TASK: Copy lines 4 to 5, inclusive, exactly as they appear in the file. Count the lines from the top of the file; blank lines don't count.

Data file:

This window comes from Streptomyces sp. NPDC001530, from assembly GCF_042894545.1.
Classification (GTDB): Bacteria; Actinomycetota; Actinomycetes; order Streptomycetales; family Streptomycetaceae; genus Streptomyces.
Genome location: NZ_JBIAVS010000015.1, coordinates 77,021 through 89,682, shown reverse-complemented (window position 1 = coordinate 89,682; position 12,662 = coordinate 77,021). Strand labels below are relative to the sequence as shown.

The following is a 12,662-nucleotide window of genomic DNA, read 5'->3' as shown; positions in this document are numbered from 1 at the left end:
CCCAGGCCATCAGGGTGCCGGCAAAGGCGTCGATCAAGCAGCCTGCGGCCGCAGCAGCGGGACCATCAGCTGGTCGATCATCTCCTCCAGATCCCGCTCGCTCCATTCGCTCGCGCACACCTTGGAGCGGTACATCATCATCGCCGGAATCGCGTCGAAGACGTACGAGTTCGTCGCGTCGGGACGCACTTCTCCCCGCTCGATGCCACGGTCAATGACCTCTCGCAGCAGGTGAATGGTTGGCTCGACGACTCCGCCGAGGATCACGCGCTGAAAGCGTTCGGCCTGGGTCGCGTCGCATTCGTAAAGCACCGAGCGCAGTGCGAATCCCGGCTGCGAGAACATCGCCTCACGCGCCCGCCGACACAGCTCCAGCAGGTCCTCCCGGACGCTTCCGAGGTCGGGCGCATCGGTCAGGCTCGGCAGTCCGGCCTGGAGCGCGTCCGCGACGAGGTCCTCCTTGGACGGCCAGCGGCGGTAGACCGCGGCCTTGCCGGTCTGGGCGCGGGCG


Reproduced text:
The following is a 12,662-nucleotide window of genomic DNA, read 5'->3' as shown; positions in this document are numbered from 1 at the left end:
CCCAGGCCATCAGGGTGCCGGCAAAGGCGTCGATCAAGCAGCCTGCGGCCGCAGCAGCGGGACCATCAGCTGGTCGATCATCTCCTCCAGATCCCGCTCGCTCCATTCGCTCGCGCACACCTTGGAGCGGTACATCATCATCGCCGGAATCGCGTCGAAGACGTACGAGTTCGTCGCGTCGGGACGCACTTCTCCCCGCTCGATGCCACGGTCAATGACCTCTCGCAGCAGGTGAATGGTTGGCTCGACGACTCCGCCGAGGATCACGCGCTGAAAGCGTTCGGCCTGGGTCGCGTCGCATTCGTAAAGCACCGAGCGCAGTGCGAATCCCGGCTGCGAGAACATCGCCTCACGCGCCCGCCGACACAGCTCCAGCAGGTCCTCCCGGACGCTTCCGAGGTCGGGCGCATCGGTCAGGCTCGGCAGTCCGGCCTGGAGCGCGTCCGCGACGAGGTCCTCCTTGGACGGCCAGCGGCGGTAGACCGCGGCCTTGCCGGTCTGGGCGCGGGCG